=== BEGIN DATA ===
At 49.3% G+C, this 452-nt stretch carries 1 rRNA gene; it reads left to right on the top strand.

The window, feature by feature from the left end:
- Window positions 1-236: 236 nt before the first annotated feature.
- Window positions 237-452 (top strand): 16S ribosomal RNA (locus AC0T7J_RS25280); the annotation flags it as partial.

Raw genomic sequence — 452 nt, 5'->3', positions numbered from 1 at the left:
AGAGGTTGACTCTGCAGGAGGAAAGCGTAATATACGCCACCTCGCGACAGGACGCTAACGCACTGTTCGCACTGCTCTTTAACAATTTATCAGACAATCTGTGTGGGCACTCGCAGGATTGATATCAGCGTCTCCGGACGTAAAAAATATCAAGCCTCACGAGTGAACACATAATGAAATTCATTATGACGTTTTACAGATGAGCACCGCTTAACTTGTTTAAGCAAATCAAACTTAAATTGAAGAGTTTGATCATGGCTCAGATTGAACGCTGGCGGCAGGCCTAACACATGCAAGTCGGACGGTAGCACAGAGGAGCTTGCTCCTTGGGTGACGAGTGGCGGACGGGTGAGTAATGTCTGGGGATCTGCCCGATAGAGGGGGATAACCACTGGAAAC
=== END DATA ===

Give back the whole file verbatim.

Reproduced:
At 49.3% G+C, this 452-nt stretch carries 1 rRNA gene; it reads left to right on the top strand.

The window, feature by feature from the left end:
- Window positions 1-236: 236 nt before the first annotated feature.
- Window positions 237-452 (top strand): 16S ribosomal RNA (locus AC0T7J_RS25280); the annotation flags it as partial.

Raw genomic sequence — 452 nt, 5'->3', positions numbered from 1 at the left:
AGAGGTTGACTCTGCAGGAGGAAAGCGTAATATACGCCACCTCGCGACAGGACGCTAACGCACTGTTCGCACTGCTCTTTAACAATTTATCAGACAATCTGTGTGGGCACTCGCAGGATTGATATCAGCGTCTCCGGACGTAAAAAATATCAAGCCTCACGAGTGAACACATAATGAAATTCATTATGACGTTTTACAGATGAGCACCGCTTAACTTGTTTAAGCAAATCAAACTTAAATTGAAGAGTTTGATCATGGCTCAGATTGAACGCTGGCGGCAGGCCTAACACATGCAAGTCGGACGGTAGCACAGAGGAGCTTGCTCCTTGGGTGACGAGTGGCGGACGGGTGAGTAATGTCTGGGGATCTGCCCGATAGAGGGGGATAACCACTGGAAAC